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RSV infection during infancy increases subsequent asthma risk

RSV infection in healthy children during the first year of life increases the risk of developing asthma at age 5

Respiratory syncytial virus (RSV) is a viral pathogen leading to acute lower respiratory infection in young children. Global estimates suggest that the virus causes 6·6 million infections in those aged 0 – 6 months and over 45,000 deaths. Whether RSV infection during this crucial period of lung development could subsequently lead to asthma is uncertain. INSPIRE was a surveillance study including children with or without an RSV infection (RSVI) during infancy. Monitoring of children took place over the next 5 years. The main hypothesis was that avoiding an RSVI during infancy reduces the risk of childhood asthma. The primary outcome was 5-year current diagnosed asthma and finding from the INSPIRE study have been recently published.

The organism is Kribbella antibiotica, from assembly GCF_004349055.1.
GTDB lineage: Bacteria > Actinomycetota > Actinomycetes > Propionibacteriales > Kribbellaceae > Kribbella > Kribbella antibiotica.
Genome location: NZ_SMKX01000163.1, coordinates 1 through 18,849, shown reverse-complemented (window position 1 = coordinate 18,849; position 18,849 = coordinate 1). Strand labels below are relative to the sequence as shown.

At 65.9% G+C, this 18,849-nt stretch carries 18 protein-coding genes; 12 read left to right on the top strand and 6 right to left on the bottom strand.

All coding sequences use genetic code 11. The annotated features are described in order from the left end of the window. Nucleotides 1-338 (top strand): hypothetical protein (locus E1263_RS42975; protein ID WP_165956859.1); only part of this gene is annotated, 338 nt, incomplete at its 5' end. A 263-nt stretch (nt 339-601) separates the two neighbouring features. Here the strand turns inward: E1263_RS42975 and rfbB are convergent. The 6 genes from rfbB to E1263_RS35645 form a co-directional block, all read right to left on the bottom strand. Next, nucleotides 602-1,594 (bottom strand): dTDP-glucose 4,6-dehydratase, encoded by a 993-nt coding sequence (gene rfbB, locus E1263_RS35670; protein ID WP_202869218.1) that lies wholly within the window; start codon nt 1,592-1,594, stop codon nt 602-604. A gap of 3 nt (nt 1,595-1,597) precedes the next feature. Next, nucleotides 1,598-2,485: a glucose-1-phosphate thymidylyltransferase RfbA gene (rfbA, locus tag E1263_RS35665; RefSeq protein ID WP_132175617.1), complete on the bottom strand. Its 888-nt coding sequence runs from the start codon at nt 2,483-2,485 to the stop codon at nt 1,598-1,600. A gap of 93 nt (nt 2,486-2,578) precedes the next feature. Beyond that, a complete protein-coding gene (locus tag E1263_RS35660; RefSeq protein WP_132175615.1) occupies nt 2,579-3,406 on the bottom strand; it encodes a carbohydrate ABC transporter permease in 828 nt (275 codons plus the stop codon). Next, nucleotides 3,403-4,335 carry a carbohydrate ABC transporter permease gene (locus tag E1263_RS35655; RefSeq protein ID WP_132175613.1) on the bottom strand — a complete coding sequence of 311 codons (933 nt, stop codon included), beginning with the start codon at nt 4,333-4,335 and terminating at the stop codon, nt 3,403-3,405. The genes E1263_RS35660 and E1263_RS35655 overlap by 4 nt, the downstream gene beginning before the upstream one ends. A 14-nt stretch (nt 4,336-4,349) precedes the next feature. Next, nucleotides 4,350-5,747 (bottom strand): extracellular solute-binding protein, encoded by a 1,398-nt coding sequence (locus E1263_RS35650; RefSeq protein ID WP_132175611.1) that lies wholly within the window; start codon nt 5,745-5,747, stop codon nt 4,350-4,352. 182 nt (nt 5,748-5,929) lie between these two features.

RSV infection and development of asthma

A total of 1741 children had available data during the first year of life. Among the entire cohort, 54% had an RSVI during that first year.

Over the next 5 years, not having an RSVI gave rise to a 26% lower risk of developing asthma (relative risk, RR = 0.74, 95% CI 0.58 – 0.94, p = 0.016). The authors estimated that 15% (95% CI 2·2-26·8) of current 5-year asthma cases could be prevented by avoiding a RSVI.

The researchers commented that among healthy children, not being infected with RSV in the first year of life was associated with a substantially reduced risk of developing childhood asthma. However, they recognise that their study was unable to establish a causal relationship.